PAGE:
Even if these products use some sort of coating to protect blades from corrosion and make it smoother, more often than not disposable cartridges use inferior quality steel.
The reason is simple – using cheaper steel make it cheaper to mass produce and keep prices down. Double edged blades on the other hand use surgical quality stainless or carbon steel that resist corrosion better.
These blades are also sharper and have sharper edges that resist dulling longer. The beauty of a safety razor is you can pick and choose a blade that will suite your skin type the best in terms of sharpness and smoothness.
Whereas cartridge razors forces you to shave at a fixed angle regardless of the grip you use, a safety razor allows you use different angles at your disposal. But take note that the optimal angle would be around 30 degrees – something that isn’t possible with a disposable.
image source: Badger and Blade
Granted that lack of a learning curve is what makes a disposable so popular when you compare it to a DE razor that forces you to lock your wrists to maintain that 30 degree angle.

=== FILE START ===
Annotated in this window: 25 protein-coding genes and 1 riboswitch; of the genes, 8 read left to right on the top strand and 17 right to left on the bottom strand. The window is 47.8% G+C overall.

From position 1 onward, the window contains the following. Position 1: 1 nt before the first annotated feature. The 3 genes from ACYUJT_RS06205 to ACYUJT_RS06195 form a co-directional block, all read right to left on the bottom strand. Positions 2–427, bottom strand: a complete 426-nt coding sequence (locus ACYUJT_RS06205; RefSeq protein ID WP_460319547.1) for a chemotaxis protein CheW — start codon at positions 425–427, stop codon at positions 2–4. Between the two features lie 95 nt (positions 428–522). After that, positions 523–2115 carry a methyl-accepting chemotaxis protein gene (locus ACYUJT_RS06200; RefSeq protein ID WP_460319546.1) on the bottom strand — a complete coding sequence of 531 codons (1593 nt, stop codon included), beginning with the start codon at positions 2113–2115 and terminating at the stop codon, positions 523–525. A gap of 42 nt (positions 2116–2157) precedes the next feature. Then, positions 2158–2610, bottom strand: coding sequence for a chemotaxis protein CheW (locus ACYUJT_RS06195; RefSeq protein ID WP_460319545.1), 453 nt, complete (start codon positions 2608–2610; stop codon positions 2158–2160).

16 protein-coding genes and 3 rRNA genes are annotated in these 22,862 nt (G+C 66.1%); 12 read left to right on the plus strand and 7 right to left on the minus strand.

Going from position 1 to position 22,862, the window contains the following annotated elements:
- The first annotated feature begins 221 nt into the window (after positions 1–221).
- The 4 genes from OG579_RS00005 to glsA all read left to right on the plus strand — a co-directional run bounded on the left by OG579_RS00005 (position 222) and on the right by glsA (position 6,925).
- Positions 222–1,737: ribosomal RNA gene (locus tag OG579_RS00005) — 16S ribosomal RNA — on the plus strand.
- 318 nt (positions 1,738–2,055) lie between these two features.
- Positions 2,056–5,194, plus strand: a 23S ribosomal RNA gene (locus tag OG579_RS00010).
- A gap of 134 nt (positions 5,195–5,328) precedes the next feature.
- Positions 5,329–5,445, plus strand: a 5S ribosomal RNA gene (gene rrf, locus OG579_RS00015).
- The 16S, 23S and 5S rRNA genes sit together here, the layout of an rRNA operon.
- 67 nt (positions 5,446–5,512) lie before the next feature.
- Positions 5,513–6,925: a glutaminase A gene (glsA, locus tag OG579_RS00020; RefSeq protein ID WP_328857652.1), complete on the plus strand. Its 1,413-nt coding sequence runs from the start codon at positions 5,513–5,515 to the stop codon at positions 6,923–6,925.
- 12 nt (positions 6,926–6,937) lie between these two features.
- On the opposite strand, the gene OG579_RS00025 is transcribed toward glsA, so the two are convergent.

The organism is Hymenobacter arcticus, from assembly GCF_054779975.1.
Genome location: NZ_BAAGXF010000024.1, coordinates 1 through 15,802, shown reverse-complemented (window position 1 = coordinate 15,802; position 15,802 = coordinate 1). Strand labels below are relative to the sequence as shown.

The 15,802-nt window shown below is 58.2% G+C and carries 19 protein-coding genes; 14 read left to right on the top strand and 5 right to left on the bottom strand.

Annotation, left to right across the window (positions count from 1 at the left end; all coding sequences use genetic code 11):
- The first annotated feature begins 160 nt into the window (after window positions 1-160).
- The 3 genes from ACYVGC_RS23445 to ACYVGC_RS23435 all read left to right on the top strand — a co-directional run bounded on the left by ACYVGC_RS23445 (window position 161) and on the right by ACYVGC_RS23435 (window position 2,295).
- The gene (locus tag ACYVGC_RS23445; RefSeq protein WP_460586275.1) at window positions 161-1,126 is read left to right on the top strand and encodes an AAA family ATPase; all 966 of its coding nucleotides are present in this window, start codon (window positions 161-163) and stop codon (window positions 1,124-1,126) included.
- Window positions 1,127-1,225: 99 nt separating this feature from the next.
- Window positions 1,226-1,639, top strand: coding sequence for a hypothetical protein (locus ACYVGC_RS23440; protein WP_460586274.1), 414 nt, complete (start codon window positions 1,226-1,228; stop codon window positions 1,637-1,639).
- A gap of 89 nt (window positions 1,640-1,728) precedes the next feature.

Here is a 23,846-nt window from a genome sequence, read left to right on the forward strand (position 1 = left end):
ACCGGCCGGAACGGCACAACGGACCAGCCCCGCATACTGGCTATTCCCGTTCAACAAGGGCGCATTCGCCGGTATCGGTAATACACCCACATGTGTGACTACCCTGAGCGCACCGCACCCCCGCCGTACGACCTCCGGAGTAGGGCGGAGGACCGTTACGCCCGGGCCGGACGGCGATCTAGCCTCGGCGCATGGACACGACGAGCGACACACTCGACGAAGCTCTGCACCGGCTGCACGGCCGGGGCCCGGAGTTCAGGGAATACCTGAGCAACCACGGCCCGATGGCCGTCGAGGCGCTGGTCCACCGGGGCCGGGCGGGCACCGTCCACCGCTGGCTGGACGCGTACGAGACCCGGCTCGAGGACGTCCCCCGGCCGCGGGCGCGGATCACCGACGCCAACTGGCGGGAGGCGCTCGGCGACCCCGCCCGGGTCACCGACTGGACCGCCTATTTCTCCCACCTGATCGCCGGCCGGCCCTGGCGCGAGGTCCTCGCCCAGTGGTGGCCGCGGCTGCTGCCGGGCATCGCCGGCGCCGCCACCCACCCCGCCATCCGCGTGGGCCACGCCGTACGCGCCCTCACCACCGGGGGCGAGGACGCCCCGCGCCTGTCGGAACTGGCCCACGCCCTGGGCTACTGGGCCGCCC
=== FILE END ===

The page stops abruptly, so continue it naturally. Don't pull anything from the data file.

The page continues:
In a way mastering that skill would be a step closer in giving you a world class shave without having to pay a lot of money for it in a barbershop.
Which is Easier To Clean?
One of the big advantages of a safety razor is how easy it is to clean the blade. Since you’re only dealing with a single blade, cleaning is as simple as disassembling the razor, removing the blade and disinfecting it with alcohol then storing it.
Cleaning a cartridge razor head is almost impossible. Gaps between blades are so narrow that cleaning it will take too much time.
What most men would do is tap the head over a hard surface like a sink to remove any loose gunk but that isn’t enough.
See what I mean? You will never totally clean a disposable no matter how hard you try.
And what happens when you introduce a dirty razor on your skin with pores wide open? You can get irritation and possibly infection if you’re shaving over an open wound.